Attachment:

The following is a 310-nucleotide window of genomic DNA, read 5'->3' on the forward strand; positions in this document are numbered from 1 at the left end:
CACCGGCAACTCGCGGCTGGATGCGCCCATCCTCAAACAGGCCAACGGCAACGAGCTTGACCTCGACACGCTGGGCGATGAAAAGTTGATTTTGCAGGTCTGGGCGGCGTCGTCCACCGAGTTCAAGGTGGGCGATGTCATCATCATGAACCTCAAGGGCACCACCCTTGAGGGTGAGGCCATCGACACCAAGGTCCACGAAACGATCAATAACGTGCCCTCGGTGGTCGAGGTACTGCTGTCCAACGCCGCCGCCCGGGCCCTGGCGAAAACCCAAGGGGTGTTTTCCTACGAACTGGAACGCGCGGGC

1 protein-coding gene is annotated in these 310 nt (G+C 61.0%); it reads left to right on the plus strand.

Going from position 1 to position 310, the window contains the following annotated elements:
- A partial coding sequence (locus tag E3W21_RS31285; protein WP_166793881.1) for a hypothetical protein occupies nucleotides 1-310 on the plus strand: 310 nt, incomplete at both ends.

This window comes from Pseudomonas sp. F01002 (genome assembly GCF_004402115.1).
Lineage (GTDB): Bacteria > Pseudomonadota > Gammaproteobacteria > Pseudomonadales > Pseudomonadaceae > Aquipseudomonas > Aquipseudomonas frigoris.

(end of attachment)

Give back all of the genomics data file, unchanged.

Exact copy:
The following is a 310-nucleotide window of genomic DNA, read 5'->3' on the forward strand; positions in this document are numbered from 1 at the left end:
CACCGGCAACTCGCGGCTGGATGCGCCCATCCTCAAACAGGCCAACGGCAACGAGCTTGACCTCGACACGCTGGGCGATGAAAAGTTGATTTTGCAGGTCTGGGCGGCGTCGTCCACCGAGTTCAAGGTGGGCGATGTCATCATCATGAACCTCAAGGGCACCACCCTTGAGGGTGAGGCCATCGACACCAAGGTCCACGAAACGATCAATAACGTGCCCTCGGTGGTCGAGGTACTGCTGTCCAACGCCGCCGCCCGGGCCCTGGCGAAAACCCAAGGGGTGTTTTCCTACGAACTGGAACGCGCGGGC

1 protein-coding gene is annotated in these 310 nt (G+C 61.0%); it reads left to right on the plus strand.

Going from position 1 to position 310, the window contains the following annotated elements:
- A partial coding sequence (locus tag E3W21_RS31285; protein WP_166793881.1) for a hypothetical protein occupies nucleotides 1-310 on the plus strand: 310 nt, incomplete at both ends.

This window comes from Pseudomonas sp. F01002 (genome assembly GCF_004402115.1).
Lineage (GTDB): Bacteria > Pseudomonadota > Gammaproteobacteria > Pseudomonadales > Pseudomonadaceae > Aquipseudomonas > Aquipseudomonas frigoris.